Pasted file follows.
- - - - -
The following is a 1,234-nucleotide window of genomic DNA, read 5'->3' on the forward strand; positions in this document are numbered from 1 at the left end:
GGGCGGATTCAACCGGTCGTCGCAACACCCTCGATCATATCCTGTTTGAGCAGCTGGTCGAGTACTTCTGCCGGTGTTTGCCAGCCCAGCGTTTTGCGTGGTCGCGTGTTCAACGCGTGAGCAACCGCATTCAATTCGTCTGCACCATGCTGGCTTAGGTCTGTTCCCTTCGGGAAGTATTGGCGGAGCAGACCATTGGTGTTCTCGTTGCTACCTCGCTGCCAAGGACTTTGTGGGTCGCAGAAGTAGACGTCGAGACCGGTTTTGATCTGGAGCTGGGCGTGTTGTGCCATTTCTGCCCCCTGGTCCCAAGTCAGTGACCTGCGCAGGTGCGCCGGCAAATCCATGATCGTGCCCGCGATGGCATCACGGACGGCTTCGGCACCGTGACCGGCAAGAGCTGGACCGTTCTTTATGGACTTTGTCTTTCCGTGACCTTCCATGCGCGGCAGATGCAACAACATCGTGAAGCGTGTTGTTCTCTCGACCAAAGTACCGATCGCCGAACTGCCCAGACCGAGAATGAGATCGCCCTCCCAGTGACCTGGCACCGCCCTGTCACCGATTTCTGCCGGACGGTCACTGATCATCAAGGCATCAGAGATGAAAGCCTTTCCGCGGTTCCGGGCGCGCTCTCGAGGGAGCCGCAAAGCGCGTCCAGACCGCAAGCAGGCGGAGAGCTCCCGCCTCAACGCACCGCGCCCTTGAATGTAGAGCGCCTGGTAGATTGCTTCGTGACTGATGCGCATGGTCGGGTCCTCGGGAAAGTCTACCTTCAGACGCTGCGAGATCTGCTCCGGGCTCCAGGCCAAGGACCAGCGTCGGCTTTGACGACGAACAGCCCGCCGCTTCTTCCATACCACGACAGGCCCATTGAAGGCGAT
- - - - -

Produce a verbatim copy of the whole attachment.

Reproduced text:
The following is a 1,234-nucleotide window of genomic DNA, read 5'->3' on the forward strand; positions in this document are numbered from 1 at the left end:
GGGCGGATTCAACCGGTCGTCGCAACACCCTCGATCATATCCTGTTTGAGCAGCTGGTCGAGTACTTCTGCCGGTGTTTGCCAGCCCAGCGTTTTGCGTGGTCGCGTGTTCAACGCGTGAGCAACCGCATTCAATTCGTCTGCACCATGCTGGCTTAGGTCTGTTCCCTTCGGGAAGTATTGGCGGAGCAGACCATTGGTGTTCTCGTTGCTACCTCGCTGCCAAGGACTTTGTGGGTCGCAGAAGTAGACGTCGAGACCGGTTTTGATCTGGAGCTGGGCGTGTTGTGCCATTTCTGCCCCCTGGTCCCAAGTCAGTGACCTGCGCAGGTGCGCCGGCAAATCCATGATCGTGCCCGCGATGGCATCACGGACGGCTTCGGCACCGTGACCGGCAAGAGCTGGACCGTTCTTTATGGACTTTGTCTTTCCGTGACCTTCCATGCGCGGCAGATGCAACAACATCGTGAAGCGTGTTGTTCTCTCGACCAAAGTACCGATCGCCGAACTGCCCAGACCGAGAATGAGATCGCCCTCCCAGTGACCTGGCACCGCCCTGTCACCGATTTCTGCCGGACGGTCACTGATCATCAAGGCATCAGAGATGAAAGCCTTTCCGCGGTTCCGGGCGCGCTCTCGAGGGAGCCGCAAAGCGCGTCCAGACCGCAAGCAGGCGGAGAGCTCCCGCCTCAACGCACCGCGCCCTTGAATGTAGAGCGCCTGGTAGATTGCTTCGTGACTGATGCGCATGGTCGGGTCCTCGGGAAAGTCTACCTTCAGACGCTGCGAGATCTGCTCCGGGCTCCAGGCCAAGGACCAGCGTCGGCTTTGACGACGAACAGCCCGCCGCTTCTTCCATACCACGACAGGCCCATTGAAGGCGAT